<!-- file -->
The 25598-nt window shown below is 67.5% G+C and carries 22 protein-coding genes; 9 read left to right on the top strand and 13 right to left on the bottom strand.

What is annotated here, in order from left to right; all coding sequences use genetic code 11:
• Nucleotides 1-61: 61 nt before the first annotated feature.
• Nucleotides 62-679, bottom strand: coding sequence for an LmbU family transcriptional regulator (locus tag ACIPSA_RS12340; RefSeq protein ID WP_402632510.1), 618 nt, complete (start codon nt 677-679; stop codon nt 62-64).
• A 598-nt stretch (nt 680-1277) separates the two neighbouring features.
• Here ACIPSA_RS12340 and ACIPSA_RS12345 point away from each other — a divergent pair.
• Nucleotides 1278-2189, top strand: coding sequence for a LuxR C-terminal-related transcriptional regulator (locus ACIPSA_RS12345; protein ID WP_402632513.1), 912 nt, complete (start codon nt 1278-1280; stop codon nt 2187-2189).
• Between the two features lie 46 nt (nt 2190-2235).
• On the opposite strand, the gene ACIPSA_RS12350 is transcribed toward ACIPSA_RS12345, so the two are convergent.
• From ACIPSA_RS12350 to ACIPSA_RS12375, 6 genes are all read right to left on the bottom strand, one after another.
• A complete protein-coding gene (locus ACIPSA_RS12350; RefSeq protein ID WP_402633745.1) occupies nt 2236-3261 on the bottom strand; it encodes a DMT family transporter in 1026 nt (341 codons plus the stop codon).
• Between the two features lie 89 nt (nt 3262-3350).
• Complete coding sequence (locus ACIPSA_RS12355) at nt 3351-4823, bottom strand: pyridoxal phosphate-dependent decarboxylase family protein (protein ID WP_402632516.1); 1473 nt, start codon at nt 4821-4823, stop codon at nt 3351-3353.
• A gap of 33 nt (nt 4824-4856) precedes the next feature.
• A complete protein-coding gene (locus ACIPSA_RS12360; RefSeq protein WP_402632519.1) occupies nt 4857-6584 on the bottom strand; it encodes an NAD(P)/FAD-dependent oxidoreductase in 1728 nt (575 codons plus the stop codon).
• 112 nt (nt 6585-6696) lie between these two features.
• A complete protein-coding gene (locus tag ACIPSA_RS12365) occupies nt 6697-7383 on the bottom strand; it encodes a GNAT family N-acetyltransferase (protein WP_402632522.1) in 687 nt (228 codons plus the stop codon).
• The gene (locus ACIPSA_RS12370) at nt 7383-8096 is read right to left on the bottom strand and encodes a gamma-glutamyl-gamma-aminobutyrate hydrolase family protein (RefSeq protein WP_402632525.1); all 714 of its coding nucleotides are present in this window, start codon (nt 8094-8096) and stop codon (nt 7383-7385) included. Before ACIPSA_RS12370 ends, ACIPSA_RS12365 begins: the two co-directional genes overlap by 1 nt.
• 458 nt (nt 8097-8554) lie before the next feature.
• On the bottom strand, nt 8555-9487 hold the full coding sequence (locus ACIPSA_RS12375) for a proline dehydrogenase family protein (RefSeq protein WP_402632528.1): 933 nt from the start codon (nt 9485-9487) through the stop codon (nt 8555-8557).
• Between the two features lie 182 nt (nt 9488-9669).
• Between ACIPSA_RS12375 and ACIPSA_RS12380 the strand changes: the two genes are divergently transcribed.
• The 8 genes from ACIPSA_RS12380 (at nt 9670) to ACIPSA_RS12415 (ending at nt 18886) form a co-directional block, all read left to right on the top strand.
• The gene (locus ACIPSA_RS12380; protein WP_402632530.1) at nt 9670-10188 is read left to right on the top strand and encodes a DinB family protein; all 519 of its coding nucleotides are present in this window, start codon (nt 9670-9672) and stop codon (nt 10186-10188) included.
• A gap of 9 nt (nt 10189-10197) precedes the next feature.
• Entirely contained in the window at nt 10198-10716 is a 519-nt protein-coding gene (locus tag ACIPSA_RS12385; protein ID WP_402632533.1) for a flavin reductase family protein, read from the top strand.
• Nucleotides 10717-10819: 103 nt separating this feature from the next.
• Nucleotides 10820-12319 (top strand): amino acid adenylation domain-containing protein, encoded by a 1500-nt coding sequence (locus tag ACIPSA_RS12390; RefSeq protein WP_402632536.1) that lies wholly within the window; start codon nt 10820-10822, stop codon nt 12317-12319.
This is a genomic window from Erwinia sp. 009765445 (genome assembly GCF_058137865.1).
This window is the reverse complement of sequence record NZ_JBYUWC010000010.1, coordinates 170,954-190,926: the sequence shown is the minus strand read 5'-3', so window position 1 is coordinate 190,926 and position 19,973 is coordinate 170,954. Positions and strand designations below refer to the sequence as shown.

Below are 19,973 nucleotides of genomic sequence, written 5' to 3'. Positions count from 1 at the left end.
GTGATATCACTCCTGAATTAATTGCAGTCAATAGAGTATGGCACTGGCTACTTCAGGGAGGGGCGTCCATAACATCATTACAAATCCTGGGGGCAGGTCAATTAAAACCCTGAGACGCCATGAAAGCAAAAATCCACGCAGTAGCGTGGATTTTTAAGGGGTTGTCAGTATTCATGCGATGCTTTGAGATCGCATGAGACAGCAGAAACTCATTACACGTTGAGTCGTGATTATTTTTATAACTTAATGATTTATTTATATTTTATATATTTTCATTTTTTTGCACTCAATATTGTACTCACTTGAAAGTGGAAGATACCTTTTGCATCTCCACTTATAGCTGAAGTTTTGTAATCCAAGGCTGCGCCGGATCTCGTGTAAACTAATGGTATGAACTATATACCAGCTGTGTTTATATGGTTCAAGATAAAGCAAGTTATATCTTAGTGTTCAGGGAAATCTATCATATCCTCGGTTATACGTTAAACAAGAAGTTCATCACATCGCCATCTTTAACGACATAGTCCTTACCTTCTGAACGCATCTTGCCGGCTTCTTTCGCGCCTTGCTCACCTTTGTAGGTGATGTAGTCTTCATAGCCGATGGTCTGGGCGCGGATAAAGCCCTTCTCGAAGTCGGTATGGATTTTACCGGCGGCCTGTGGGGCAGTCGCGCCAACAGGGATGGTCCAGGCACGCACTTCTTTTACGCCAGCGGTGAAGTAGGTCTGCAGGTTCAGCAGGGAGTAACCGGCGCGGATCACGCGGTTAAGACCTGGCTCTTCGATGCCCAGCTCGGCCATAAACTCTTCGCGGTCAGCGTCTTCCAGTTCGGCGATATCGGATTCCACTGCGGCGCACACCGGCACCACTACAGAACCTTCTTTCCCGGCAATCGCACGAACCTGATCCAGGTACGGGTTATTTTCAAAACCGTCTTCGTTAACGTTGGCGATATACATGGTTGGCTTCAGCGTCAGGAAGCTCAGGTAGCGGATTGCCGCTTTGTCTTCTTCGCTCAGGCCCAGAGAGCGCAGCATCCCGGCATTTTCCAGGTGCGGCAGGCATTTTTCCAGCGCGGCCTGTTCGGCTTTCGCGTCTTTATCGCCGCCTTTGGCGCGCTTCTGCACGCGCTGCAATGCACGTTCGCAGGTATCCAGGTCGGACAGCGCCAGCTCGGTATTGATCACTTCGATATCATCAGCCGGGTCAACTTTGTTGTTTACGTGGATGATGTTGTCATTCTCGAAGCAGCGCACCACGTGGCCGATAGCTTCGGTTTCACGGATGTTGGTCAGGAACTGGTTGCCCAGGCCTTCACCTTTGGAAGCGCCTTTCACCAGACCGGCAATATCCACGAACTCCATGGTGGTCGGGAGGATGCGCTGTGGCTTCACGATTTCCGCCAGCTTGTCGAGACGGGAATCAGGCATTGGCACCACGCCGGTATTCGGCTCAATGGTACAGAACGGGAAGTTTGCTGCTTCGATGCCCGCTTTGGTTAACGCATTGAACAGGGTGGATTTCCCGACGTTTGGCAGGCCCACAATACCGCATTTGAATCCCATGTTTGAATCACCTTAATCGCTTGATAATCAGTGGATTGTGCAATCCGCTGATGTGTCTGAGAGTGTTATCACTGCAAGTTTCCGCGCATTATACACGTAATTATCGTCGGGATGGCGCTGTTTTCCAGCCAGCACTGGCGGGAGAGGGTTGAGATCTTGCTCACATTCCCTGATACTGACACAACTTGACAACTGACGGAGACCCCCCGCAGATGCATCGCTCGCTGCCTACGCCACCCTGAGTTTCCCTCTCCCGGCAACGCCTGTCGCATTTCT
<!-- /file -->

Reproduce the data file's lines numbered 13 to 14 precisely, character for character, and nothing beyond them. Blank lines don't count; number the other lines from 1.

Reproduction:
• Complete coding sequence (locus ACIPSA_RS12355) at nt 3351-4823, bottom strand: pyridoxal phosphate-dependent decarboxylase family protein (protein ID WP_402632516.1); 1473 nt, start codon at nt 4821-4823, stop codon at nt 3351-3353.
• A gap of 33 nt (nt 4824-4856) precedes the next feature.